Results of the Uganda Demographic Health Survey (UDHS), conducted every five years, show that the country has not made significant progress in reducing fertility, teenage pregnancy, and child mortality, among other indicators. According to results released by the Uganda Bureau of Statistics (UBOS) on Thursday, the country still has high fertility rates, estimated at 5.2 children per woman.
This represents a decrease of only two points from 5.4 children per woman in 2016 when the previous survey was conducted. The highest levels of fertility were recorded in the regions of Karamoja, Busoga, and Bunyoro, whereas the lowest rates were observed in Kampala.
Hellen Namirembe Nviiri, the Director of Population and Social Statistics at UBOS notes that in Karamoja, the fertility rate is as high as 6.7 children per woman, while Kampala and Kigezi, have the lowest rates, it’s at 4 children per woman. UBOS collected data on various aspects, including marriage, family planning use, sexual activity, maternal and child health, domestic violence, access to HIV information, and nutrition.
They interviewed 19,077 women and 5,097 women in both urban and rural households across the country in 2022. When it comes to child health, while a high number of people are taking their children for immunization, there have been no significant changes in mortality indicators compared to 2016 when a similar survey was last conducted. In 2022, 36 out of every 1,000 infants were dying, a slight decrease from 43 out of every 1,000 in 2016.
For children below the age of five, 52 out of every 1,000 were dying, showing a decrease of 12 from the 64 recorded in 2016. Regarding neonatal mortality, which represents babies dying before one month of age, Namirembe states that 22 out of every 1,000 babies are dying, down from 29 in 2016. She attributes this to various diseases, including acute respiratory illnesses.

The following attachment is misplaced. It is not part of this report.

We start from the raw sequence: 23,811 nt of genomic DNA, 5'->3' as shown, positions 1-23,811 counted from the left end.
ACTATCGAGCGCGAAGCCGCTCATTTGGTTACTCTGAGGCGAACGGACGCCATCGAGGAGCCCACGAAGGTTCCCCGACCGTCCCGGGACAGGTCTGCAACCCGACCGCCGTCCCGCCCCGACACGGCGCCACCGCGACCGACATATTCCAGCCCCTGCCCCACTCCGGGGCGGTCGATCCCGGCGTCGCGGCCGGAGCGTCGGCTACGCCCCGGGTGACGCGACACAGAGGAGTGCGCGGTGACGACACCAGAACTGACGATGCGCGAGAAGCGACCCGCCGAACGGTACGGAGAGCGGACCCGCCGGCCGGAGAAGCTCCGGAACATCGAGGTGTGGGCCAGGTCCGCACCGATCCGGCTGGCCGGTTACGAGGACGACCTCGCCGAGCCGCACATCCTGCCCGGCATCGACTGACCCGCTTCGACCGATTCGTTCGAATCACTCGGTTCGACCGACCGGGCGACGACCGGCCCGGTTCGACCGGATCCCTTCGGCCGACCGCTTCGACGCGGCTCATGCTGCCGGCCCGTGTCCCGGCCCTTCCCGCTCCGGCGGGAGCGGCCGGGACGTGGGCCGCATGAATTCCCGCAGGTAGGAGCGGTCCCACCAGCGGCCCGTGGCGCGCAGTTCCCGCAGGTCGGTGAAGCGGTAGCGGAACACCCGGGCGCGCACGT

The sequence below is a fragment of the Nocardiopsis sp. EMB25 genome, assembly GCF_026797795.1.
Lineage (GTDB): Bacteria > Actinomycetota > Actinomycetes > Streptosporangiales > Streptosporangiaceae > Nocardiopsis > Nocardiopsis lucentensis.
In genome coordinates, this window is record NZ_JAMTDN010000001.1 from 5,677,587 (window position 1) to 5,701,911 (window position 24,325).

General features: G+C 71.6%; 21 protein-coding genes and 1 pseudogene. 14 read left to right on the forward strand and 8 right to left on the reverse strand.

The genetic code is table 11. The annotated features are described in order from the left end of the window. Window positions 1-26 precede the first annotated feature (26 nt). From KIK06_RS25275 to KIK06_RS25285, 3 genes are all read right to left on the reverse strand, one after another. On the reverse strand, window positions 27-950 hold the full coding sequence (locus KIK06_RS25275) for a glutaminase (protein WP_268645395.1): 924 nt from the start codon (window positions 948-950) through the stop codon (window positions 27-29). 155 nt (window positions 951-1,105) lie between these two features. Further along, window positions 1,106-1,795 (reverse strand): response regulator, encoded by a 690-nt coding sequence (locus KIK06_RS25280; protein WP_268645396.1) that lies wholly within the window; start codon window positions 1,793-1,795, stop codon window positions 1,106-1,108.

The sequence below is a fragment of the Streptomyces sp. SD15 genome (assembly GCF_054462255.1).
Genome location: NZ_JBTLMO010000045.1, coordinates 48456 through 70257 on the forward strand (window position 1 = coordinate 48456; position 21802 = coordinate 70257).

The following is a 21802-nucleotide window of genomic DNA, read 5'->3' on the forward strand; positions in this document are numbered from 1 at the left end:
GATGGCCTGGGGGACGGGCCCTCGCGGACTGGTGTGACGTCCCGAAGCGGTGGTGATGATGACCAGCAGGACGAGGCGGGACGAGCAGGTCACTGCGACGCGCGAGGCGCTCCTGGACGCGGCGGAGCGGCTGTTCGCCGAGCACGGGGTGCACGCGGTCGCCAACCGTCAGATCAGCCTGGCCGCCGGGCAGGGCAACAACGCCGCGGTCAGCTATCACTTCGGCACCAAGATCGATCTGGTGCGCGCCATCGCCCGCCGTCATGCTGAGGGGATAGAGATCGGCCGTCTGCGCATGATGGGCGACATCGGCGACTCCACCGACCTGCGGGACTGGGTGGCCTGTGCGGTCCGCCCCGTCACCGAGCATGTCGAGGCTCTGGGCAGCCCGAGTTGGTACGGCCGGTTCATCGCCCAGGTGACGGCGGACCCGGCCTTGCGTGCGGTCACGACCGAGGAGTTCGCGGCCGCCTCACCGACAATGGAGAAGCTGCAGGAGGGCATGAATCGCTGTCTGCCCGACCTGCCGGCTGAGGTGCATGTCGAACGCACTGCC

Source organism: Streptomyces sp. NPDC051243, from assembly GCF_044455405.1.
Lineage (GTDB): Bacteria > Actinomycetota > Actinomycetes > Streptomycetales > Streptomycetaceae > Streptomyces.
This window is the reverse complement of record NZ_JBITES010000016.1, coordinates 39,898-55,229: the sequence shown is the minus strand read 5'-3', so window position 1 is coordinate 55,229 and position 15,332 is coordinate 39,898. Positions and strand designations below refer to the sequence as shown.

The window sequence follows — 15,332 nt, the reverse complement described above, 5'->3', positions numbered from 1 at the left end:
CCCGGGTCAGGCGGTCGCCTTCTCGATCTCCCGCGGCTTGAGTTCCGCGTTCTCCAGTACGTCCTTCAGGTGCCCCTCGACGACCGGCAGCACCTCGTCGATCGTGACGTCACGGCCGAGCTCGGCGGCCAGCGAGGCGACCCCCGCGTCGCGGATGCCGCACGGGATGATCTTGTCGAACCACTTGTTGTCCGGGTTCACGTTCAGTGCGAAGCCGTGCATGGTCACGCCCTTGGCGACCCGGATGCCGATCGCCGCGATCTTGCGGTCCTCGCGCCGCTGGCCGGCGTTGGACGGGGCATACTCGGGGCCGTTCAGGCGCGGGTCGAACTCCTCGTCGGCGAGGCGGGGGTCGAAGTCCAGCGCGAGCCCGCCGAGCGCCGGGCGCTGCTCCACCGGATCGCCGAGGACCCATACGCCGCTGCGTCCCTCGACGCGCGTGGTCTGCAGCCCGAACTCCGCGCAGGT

At the time of the survey, researchers found that two-thirds of children were battling a respiratory illness, while seven in ten had diarrhea. In response to these findings, Health Minister Dr. Jane Ruth Aceng acknowledged that while there are no significant reductions, the small strides made indicate that some interventions, such as increasing the number of vaccines on the schedule, have had an impact.
She emphasizes that these results highlight critical needs in the sector to bring about significant changes, including increased funding, improved health education, and the hiring of more human resources for health.
However, Dr. Aceng raised concerns about the method used by UBOS to collect immunization data, stating that it doesn’t provide a true picture. Researchers relied on whether households had immunization cards, which she believes are challenging to store. She suggests the need to digitize immunization data collection.
Dr. Aceng also commented on teenage pregnancies, which have stagnated at 24% according to the new data and even increased in urban areas from 19% to 21%. She believes the issue lies in awareness and points out that having 1.6 million babies born per year is alarming. However, the same results show that modern family planning use has not significantly changed.
She advocates for more efforts to educate people on how to use and the importance of family planning. On the other hand, Prof. Fredrick Makumbi, a researcher based at Makerere University School of Public Health, suggests that these results should guide the Ministry of Health in directing resources. He highlights that more women are now delivering at health facilities, resulting in a decrease in maternal mortality from 333 per 10,000 live births in 2016 to 189 in 2022.